by ADAM CUMMINGS Steel And Fitness
In the last decade, we as a country have seen an increase in dietary awareness. Everything is now “sugar free,” “low sodium,” “gluten free,” or “organic.” Some of the items available for purchase are simply marketing ploys for us, as Americans, to waste our hard earned money on. That is the beauty of this capitalistic country. We can pick and choose what we believe to be worth our money and what we believe to not be worth it. Luckily for this day and age we have information literally at our fingertips at any point in time. You don’t know where the nearest vegan restaurant is? Yelp it. You don’t think your friend is correct when he states “Intra-workout drinks are not beneficial to a training session”? Google it.
There is a plethora of information out there just waiting to be learned and grasped so it can be applied to better your workouts as well as potentially increasing your results. That being said, I still have friends that come up to me and say “My mom said I shouldn’t eat too many eggs because it will give me high cholesterol”. Or “I am going to cut fat out of my diet because I really want a six pack this summer.” Why do people still believe such things? The absorbent amount of he said, she said information being passed along impresses me considering this opportunistic world we live in where accessibility to the correct information is just a click away.
I am here to debunk some of the “bro science” behind the consumption of fats into your diet. I will explain to you why it is not only beneficial but imperative that you include dietary fats into your daily nutrition in order to gain lean mass, lose unwanted body fat, and overall stay a healthy functioning human being.
Fat, like everything else found in the body, has a purpose. Nobody can survive without some body fat. Even professional Bodybuilders, figure competitors, and fitness models (though sometimes it is hard to believe) have some sort of body fat. These individuals usually cut down to around 4% body fat for shows or competitions but only for a short period of time. Your body does not function properly when at super low body fat levels because fat has life preserving functions that keep the body regulated and at a proper homeostasis.
Triglycerides, cholesterol, and other essential fatty acids—the scientific term for fats the body can’t make on its own—store energy, insulate us, and protect our vital organs. They act as messengers which help proteins do their jobs. They also start chemical reactions that help control growth, immune function, reproduction and other aspects of basic metabolism . Fat has many functions in the body, but the most important role it plays is its ability to be stored for and then later used as energy.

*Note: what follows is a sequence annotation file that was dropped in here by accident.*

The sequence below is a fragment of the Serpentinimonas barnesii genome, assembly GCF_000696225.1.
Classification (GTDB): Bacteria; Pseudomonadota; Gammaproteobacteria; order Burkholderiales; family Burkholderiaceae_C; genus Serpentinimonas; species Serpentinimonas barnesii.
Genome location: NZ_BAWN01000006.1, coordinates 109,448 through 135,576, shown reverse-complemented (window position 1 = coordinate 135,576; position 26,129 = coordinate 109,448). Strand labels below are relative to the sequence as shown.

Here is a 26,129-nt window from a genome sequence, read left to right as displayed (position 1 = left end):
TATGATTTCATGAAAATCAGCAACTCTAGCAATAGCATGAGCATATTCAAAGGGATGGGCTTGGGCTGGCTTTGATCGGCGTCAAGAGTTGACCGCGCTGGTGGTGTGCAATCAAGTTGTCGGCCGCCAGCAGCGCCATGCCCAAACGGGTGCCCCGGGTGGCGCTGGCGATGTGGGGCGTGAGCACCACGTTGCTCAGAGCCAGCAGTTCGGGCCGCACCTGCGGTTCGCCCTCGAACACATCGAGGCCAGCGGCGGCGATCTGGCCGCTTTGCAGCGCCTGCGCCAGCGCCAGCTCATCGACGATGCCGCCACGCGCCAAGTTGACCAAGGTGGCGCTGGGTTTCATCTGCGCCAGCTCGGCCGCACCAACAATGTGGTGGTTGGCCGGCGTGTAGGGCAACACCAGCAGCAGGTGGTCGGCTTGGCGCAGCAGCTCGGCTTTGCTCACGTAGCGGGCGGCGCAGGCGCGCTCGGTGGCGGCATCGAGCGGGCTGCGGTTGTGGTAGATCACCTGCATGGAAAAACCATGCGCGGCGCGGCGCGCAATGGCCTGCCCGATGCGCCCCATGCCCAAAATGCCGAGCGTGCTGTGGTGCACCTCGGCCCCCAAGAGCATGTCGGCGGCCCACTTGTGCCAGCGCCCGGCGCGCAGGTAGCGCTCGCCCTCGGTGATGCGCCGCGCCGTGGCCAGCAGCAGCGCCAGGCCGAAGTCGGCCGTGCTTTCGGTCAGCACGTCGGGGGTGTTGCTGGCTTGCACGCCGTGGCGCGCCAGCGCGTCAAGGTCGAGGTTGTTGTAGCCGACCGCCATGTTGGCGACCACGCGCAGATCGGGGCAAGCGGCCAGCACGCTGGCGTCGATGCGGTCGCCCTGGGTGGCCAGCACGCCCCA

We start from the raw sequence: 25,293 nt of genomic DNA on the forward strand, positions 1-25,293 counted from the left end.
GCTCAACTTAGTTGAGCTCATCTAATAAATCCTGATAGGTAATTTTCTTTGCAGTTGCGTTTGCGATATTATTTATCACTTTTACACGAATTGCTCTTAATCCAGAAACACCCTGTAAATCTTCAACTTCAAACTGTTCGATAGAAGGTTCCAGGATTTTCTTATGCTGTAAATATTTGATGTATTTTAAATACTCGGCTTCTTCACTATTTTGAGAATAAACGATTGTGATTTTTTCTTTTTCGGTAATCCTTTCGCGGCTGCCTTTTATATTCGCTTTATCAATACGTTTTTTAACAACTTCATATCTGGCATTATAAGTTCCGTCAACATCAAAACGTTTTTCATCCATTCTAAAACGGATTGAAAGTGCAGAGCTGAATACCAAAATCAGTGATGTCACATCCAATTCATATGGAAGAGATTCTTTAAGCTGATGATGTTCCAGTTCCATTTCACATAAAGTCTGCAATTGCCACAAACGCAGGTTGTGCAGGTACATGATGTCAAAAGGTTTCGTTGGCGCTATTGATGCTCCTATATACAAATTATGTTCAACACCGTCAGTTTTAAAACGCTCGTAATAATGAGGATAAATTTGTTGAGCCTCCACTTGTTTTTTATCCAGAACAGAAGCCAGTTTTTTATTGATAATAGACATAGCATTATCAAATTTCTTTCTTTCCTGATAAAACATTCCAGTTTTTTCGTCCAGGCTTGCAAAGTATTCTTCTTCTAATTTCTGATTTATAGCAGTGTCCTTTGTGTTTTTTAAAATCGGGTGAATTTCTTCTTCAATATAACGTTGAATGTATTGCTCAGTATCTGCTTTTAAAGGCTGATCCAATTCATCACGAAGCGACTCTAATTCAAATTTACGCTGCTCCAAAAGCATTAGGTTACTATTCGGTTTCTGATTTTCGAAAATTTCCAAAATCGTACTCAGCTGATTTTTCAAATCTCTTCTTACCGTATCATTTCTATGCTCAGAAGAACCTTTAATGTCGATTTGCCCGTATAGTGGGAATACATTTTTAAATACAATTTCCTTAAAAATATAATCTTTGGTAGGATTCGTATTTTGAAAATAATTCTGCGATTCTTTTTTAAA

Though proteins and carbs are often thought of as the key producers of our body’s energy, fats provide roughly twice as much caloric energy at 9 Kcal per gram then proteins and carbohydrates which only provide 4 kcal per gram . We often hear people speak about their metabolisms. Some say they have a fast metabolism which makes gaining weight hard, while some others say they have a slow metabolism which makes losing weight difficult. But what is a metabolism? Metabolism is the body’s ability to convert fat into energy. It is the chemical process which breaks down fat or triglycerides into glycerol and acids which is then absorbed by the kidney, liver, and muscle tissues until completion of the chemical process . Fat is imperative to every human being, fat just like muscle allows us to do everyday things such as walking, biking, or lifting weights by giving us the energy to do so. However like everything else in life, moderation is key to staying healthy. The body will store excess fat for energy at a later time which can lead to excess weight if living more of a sedentary lifestyle.
We all know stuffing our face three times a week with cheeseburgers, pizza, and fried buffalo wings is not going help us get that six pack, so how does one eat fat to burn fat? There are several different kinds of fat found in the foods we eat but fall under two distinct categories which are saturated and unsaturated fats. Saturated fats are triglycerides that are saturated in hydrogen atoms which contain palmitic and stearic acid that can found to be solid at room temperature. Unsaturated fats are triglycerides that are missing hydrogen atoms.